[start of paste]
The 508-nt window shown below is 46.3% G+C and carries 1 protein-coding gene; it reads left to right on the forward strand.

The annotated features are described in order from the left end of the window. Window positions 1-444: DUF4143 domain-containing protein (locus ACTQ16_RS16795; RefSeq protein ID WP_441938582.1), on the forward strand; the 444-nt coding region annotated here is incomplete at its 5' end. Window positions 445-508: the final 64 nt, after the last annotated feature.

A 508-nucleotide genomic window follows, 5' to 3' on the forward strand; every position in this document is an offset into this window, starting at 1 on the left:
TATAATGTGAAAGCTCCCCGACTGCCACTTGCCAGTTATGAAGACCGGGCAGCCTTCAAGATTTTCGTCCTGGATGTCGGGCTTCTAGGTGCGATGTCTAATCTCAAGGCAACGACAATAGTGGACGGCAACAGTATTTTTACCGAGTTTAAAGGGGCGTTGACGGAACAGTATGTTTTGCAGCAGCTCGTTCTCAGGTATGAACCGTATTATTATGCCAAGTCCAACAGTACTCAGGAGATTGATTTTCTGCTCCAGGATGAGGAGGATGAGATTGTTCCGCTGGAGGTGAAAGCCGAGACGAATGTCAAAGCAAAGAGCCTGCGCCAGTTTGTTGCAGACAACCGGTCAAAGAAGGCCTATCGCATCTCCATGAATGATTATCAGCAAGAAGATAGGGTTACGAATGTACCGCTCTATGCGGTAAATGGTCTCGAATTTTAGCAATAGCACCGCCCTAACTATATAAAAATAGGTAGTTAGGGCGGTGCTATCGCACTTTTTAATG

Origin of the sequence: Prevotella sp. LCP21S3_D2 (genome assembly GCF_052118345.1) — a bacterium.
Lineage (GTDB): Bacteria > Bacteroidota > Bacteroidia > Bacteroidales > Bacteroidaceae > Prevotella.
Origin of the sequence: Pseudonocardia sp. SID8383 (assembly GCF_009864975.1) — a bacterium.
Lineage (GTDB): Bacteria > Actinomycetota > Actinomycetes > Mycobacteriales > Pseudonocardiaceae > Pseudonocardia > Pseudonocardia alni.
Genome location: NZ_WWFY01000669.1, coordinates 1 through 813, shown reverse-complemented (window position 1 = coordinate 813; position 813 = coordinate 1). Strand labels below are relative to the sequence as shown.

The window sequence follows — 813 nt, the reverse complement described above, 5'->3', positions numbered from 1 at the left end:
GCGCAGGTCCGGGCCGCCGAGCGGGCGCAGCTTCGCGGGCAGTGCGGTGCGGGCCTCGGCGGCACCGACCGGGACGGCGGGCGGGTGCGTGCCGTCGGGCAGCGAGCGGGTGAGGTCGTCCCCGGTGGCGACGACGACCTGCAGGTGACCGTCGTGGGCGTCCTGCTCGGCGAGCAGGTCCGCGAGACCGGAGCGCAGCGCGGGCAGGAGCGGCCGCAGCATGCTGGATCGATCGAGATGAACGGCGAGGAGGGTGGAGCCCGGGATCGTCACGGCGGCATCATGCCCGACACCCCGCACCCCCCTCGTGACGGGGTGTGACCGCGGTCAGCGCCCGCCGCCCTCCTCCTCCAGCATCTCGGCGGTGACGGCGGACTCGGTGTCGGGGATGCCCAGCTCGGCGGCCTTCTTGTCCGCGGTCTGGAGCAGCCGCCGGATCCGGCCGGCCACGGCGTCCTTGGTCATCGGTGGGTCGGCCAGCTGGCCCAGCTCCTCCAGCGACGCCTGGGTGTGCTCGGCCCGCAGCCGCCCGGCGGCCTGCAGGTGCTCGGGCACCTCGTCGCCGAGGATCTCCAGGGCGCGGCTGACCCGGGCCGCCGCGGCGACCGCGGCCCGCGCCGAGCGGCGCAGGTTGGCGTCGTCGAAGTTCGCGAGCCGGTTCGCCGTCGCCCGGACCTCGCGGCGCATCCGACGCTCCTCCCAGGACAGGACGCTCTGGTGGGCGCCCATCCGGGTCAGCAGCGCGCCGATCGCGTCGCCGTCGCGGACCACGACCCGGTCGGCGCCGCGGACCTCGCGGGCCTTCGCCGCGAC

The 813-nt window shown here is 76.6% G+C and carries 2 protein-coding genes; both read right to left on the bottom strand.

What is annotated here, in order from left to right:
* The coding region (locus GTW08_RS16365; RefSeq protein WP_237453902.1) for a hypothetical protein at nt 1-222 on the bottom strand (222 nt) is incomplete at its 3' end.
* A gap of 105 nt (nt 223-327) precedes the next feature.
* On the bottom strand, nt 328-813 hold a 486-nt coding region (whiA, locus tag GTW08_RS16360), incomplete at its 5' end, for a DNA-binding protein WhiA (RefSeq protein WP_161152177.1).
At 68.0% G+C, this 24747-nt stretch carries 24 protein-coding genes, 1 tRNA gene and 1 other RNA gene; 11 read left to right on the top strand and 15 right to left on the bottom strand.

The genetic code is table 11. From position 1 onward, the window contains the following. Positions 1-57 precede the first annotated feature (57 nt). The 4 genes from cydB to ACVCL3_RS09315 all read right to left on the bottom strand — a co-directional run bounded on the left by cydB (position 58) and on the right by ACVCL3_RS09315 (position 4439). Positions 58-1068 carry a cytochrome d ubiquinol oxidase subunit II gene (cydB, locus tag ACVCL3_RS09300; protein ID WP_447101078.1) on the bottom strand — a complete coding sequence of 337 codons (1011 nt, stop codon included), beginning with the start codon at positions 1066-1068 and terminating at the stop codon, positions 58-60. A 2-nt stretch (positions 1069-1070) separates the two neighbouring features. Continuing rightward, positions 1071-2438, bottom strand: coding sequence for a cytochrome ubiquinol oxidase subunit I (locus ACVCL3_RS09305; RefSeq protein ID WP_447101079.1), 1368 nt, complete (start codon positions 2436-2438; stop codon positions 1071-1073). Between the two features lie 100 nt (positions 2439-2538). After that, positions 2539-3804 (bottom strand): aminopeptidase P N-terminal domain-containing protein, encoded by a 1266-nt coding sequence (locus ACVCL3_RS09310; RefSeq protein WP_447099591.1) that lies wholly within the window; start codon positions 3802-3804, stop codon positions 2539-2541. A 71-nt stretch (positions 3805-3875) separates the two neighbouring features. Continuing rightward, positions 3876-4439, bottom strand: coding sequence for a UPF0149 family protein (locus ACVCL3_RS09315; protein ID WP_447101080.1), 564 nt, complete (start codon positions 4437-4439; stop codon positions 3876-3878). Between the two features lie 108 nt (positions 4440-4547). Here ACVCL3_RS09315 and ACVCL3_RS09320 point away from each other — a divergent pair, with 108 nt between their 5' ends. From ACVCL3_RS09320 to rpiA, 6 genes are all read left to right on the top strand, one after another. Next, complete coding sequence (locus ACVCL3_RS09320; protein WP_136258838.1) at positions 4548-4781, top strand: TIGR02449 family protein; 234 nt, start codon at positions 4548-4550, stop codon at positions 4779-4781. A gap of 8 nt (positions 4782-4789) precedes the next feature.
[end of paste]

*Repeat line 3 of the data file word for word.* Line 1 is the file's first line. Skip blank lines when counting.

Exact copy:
A 508-nucleotide genomic window follows, 5' to 3' on the forward strand; every position in this document is an offset into this window, starting at 1 on the left: